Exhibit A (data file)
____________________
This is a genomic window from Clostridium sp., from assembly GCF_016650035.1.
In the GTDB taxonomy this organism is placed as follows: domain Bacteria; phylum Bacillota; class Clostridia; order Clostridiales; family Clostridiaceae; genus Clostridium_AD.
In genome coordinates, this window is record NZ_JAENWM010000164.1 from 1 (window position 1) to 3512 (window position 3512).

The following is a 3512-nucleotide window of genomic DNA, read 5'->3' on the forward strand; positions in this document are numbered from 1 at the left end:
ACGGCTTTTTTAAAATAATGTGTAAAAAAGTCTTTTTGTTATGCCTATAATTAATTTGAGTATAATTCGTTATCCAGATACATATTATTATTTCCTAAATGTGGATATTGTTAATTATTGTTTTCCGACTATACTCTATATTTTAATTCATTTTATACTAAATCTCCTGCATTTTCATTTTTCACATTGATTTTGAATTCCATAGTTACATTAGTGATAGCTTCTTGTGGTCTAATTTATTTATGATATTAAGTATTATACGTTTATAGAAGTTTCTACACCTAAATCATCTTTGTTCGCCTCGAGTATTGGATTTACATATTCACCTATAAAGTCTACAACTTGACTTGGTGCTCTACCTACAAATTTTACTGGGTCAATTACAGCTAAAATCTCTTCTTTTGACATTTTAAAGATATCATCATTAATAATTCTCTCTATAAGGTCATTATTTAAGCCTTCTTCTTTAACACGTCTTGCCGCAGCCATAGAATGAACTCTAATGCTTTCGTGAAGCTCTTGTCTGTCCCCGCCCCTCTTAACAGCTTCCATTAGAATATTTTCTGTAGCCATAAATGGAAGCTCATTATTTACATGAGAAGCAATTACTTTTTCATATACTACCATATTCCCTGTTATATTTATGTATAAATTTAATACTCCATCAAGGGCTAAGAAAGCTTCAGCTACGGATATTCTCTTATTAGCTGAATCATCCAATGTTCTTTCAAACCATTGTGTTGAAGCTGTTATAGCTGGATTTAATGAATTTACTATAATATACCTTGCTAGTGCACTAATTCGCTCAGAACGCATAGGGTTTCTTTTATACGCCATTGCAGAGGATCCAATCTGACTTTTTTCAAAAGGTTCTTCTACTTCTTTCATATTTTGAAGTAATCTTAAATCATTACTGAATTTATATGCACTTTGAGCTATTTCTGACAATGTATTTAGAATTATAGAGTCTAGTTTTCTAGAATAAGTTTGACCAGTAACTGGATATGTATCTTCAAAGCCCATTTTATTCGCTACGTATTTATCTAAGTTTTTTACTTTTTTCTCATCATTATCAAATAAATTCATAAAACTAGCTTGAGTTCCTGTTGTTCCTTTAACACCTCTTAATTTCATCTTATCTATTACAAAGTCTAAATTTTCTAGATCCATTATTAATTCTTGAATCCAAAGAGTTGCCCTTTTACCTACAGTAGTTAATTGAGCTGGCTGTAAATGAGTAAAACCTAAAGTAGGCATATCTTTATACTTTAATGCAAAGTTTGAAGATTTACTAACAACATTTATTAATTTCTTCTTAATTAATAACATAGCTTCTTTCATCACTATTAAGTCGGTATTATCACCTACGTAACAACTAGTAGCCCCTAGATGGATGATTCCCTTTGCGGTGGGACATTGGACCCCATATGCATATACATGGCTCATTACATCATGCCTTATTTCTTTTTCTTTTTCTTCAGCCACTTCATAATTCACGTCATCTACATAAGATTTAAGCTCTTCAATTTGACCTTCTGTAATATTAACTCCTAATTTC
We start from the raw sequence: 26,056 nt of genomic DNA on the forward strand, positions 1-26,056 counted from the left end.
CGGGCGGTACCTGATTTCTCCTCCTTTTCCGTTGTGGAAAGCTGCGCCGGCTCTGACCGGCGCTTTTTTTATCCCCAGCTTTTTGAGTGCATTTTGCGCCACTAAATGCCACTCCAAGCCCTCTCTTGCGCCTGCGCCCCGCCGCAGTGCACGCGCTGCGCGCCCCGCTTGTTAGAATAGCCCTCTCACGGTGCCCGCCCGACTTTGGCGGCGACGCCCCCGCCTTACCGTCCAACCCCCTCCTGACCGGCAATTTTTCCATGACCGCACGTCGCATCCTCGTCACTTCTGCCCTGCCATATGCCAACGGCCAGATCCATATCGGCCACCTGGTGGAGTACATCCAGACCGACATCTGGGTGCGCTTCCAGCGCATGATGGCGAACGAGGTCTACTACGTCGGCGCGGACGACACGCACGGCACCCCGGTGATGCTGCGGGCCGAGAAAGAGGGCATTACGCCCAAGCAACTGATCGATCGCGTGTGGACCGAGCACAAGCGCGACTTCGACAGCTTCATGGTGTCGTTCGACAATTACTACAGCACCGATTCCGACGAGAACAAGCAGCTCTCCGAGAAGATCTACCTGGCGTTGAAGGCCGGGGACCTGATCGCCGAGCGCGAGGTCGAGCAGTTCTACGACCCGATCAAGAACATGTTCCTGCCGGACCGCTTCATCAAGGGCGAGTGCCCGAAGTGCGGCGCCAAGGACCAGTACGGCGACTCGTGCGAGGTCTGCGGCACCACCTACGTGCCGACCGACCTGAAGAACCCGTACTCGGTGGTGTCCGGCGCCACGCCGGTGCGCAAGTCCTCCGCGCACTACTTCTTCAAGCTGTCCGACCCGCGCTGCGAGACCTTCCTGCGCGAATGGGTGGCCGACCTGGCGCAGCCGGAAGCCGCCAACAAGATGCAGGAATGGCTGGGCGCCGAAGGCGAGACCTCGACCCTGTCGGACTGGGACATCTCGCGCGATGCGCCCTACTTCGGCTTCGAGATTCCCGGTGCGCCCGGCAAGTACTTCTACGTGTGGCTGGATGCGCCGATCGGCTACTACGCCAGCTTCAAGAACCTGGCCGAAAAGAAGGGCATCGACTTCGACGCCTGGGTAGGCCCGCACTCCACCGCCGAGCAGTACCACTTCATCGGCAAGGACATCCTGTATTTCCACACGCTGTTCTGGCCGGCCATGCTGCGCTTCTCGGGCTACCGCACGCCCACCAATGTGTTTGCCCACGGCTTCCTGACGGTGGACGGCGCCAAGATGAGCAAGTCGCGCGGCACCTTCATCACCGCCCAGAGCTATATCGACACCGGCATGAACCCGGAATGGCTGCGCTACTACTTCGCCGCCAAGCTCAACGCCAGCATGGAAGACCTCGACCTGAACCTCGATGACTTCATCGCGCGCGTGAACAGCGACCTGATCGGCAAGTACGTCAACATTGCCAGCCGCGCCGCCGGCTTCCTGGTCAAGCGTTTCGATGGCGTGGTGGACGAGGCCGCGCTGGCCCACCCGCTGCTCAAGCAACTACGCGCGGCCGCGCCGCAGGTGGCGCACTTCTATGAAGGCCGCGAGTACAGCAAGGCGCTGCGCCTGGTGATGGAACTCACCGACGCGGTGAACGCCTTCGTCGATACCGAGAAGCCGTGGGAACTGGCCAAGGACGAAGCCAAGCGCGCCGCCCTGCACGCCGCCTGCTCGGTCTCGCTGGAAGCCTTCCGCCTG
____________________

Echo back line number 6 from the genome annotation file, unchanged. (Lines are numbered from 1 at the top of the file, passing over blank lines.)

We start from the raw sequence: 26,056 nt of genomic DNA on the forward strand, positions 1-26,056 counted from the left end.